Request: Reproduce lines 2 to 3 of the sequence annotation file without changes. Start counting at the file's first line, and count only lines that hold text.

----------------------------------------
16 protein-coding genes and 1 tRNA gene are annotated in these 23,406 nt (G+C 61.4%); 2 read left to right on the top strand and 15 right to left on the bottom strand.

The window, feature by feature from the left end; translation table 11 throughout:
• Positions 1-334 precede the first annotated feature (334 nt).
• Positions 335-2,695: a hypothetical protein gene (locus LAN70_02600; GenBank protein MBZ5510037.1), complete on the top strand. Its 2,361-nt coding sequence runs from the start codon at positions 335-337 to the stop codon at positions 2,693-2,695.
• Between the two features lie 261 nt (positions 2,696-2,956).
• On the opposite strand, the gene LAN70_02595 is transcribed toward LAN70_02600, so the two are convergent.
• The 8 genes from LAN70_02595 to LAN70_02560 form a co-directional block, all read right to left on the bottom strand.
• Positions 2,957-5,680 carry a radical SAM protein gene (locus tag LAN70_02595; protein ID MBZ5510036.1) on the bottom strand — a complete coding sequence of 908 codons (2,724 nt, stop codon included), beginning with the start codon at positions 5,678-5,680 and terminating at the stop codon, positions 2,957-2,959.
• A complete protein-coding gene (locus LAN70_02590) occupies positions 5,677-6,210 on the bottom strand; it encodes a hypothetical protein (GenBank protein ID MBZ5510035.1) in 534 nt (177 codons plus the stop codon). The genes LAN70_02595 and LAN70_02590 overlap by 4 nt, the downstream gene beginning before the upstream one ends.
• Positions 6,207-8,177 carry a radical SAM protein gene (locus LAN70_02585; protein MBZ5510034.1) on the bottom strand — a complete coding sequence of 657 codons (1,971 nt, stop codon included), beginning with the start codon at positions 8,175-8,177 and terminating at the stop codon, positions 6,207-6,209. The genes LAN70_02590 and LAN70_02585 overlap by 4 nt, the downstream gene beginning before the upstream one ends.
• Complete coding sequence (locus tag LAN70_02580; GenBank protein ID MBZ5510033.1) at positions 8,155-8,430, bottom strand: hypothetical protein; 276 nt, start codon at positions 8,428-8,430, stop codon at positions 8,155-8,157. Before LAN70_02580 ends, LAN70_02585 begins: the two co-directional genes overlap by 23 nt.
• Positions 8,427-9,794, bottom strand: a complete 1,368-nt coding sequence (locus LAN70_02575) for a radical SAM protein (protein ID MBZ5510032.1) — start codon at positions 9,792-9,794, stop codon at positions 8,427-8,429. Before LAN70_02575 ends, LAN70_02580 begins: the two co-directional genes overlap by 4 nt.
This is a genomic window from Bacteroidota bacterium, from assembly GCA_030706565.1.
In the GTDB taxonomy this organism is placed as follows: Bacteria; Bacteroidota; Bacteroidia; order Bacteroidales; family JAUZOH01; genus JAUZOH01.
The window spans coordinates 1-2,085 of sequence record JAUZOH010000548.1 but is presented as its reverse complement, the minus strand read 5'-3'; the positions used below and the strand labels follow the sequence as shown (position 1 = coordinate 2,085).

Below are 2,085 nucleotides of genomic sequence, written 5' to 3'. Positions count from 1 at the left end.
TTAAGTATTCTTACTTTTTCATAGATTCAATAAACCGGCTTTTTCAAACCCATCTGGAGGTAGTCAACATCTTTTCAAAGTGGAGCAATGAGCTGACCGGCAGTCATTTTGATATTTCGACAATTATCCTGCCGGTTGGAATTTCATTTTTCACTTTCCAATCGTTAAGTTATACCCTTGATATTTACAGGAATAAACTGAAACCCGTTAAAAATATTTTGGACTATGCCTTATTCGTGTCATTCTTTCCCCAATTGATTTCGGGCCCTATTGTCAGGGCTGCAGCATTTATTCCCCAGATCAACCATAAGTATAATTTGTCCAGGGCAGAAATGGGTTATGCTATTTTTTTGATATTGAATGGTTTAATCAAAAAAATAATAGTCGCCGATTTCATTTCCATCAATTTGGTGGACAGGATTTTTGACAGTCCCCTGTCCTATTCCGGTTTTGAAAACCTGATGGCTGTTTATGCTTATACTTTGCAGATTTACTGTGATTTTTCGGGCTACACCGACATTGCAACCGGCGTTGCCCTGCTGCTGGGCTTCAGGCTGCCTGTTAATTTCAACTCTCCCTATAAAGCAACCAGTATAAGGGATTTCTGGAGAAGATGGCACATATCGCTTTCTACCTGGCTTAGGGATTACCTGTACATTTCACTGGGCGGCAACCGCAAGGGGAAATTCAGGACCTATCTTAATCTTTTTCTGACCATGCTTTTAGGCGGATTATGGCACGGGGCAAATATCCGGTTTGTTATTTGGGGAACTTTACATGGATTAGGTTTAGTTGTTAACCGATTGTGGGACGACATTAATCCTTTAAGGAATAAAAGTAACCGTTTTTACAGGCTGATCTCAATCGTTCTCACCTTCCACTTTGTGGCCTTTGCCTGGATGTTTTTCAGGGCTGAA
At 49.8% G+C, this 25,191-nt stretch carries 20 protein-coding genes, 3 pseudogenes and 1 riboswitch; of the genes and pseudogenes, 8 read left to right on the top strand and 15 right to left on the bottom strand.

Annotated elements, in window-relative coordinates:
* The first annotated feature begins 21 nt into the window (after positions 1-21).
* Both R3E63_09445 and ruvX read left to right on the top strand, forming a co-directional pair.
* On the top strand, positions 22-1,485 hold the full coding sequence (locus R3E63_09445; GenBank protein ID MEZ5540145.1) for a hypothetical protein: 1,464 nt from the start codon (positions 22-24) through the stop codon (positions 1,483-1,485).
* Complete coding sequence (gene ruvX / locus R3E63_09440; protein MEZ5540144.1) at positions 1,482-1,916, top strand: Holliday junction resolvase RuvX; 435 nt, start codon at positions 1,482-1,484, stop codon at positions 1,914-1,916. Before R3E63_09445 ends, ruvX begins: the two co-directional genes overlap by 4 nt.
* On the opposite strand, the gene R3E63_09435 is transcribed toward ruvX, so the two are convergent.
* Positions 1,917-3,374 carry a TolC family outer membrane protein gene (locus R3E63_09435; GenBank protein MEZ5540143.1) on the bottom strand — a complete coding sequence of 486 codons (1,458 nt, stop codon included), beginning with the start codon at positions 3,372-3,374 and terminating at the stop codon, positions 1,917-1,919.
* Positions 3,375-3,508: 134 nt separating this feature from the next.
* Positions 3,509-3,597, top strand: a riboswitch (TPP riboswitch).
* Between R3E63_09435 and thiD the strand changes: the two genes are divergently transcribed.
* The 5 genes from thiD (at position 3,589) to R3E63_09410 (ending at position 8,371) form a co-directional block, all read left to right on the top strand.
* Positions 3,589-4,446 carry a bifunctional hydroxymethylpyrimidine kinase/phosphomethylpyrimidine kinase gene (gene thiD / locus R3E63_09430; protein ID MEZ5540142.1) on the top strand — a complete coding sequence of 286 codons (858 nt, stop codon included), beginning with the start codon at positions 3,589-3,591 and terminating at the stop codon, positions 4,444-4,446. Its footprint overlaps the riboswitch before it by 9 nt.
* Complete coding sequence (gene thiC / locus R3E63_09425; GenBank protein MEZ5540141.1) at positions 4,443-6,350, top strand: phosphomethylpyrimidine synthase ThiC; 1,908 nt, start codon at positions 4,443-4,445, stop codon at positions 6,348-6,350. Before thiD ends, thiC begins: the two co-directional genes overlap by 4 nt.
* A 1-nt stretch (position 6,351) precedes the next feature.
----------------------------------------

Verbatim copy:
The window, feature by feature from the left end; translation table 11 throughout:
• Positions 1-334 precede the first annotated feature (334 nt).